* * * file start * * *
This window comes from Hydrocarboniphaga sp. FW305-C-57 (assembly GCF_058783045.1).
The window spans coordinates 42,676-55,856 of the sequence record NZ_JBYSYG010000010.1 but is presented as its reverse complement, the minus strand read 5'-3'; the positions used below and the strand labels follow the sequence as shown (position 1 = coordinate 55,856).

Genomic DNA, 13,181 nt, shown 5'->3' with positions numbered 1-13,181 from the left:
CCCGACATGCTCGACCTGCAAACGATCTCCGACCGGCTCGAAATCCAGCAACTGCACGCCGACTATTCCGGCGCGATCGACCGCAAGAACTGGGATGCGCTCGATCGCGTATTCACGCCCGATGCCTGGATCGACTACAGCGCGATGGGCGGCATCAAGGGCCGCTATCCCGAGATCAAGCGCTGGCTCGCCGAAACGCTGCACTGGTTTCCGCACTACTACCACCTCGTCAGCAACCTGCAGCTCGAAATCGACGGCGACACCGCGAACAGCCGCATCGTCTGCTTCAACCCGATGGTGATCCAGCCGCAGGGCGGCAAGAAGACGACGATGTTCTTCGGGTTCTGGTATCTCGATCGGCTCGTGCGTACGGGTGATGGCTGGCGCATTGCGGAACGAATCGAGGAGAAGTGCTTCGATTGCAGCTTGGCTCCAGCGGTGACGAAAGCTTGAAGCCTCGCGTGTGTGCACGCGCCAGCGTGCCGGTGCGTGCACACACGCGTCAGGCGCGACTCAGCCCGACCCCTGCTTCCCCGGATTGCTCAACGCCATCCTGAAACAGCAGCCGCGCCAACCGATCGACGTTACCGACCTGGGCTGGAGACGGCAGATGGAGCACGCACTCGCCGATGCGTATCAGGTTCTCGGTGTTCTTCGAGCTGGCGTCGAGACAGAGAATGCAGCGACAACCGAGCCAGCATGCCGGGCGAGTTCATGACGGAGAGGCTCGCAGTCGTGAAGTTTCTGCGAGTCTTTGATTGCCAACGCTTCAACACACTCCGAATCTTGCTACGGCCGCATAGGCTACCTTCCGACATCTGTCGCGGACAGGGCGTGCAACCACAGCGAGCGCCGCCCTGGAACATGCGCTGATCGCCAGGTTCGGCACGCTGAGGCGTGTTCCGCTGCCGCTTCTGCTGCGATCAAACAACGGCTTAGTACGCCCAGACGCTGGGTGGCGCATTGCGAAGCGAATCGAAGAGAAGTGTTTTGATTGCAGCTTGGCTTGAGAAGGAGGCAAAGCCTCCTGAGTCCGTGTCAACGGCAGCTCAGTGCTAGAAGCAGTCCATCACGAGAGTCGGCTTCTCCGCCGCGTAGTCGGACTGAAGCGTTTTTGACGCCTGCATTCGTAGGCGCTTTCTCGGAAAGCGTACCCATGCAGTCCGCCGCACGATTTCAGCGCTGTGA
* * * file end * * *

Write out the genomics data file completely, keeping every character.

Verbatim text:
This window comes from Hydrocarboniphaga sp. FW305-C-57 (assembly GCF_058783045.1).
The window spans coordinates 42,676-55,856 of the sequence record NZ_JBYSYG010000010.1 but is presented as its reverse complement, the minus strand read 5'-3'; the positions used below and the strand labels follow the sequence as shown (position 1 = coordinate 55,856).

Genomic DNA, 13,181 nt, shown 5'->3' with positions numbered 1-13,181 from the left:
CCCGACATGCTCGACCTGCAAACGATCTCCGACCGGCTCGAAATCCAGCAACTGCACGCCGACTATTCCGGCGCGATCGACCGCAAGAACTGGGATGCGCTCGATCGCGTATTCACGCCCGATGCCTGGATCGACTACAGCGCGATGGGCGGCATCAAGGGCCGCTATCCCGAGATCAAGCGCTGGCTCGCCGAAACGCTGCACTGGTTTCCGCACTACTACCACCTCGTCAGCAACCTGCAGCTCGAAATCGACGGCGACACCGCGAACAGCCGCATCGTCTGCTTCAACCCGATGGTGATCCAGCCGCAGGGCGGCAAGAAGACGACGATGTTCTTCGGGTTCTGGTATCTCGATCGGCTCGTGCGTACGGGTGATGGCTGGCGCATTGCGGAACGAATCGAGGAGAAGTGCTTCGATTGCAGCTTGGCTCCAGCGGTGACGAAAGCTTGAAGCCTCGCGTGTGTGCACGCGCCAGCGTGCCGGTGCGTGCACACACGCGTCAGGCGCGACTCAGCCCGACCCCTGCTTCCCCGGATTGCTCAACGCCATCCTGAAACAGCAGCCGCGCCAACCGATCGACGTTACCGACCTGGGCTGGAGACGGCAGATGGAGCACGCACTCGCCGATGCGTATCAGGTTCTCGGTGTTCTTCGAGCTGGCGTCGAGACAGAGAATGCAGCGACAACCGAGCCAGCATGCCGGGCGAGTTCATGACGGAGAGGCTCGCAGTCGTGAAGTTTCTGCGAGTCTTTGATTGCCAACGCTTCAACACACTCCGAATCTTGCTACGGCCGCATAGGCTACCTTCCGACATCTGTCGCGGACAGGGCGTGCAACCACAGCGAGCGCCGCCCTGGAACATGCGCTGATCGCCAGGTTCGGCACGCTGAGGCGTGTTCCGCTGCCGCTTCTGCTGCGATCAAACAACGGCTTAGTACGCCCAGACGCTGGGTGGCGCATTGCGAAGCGAATCGAAGAGAAGTGTTTTGATTGCAGCTTGGCTTGAGAAGGAGGCAAAGCCTCCTGAGTCCGTGTCAACGGCAGCTCAGTGCTAGAAGCAGTCCATCACGAGAGTCGGCTTCTCCGCCGCGTAGTCGGACTGAAGCGTTTTTGACGCCTGCATTCGTAGGCGCTTTCTCGGAAAGCGTACCCATGCAGTCCGCCGCACGATTTCAGCGCTGTGA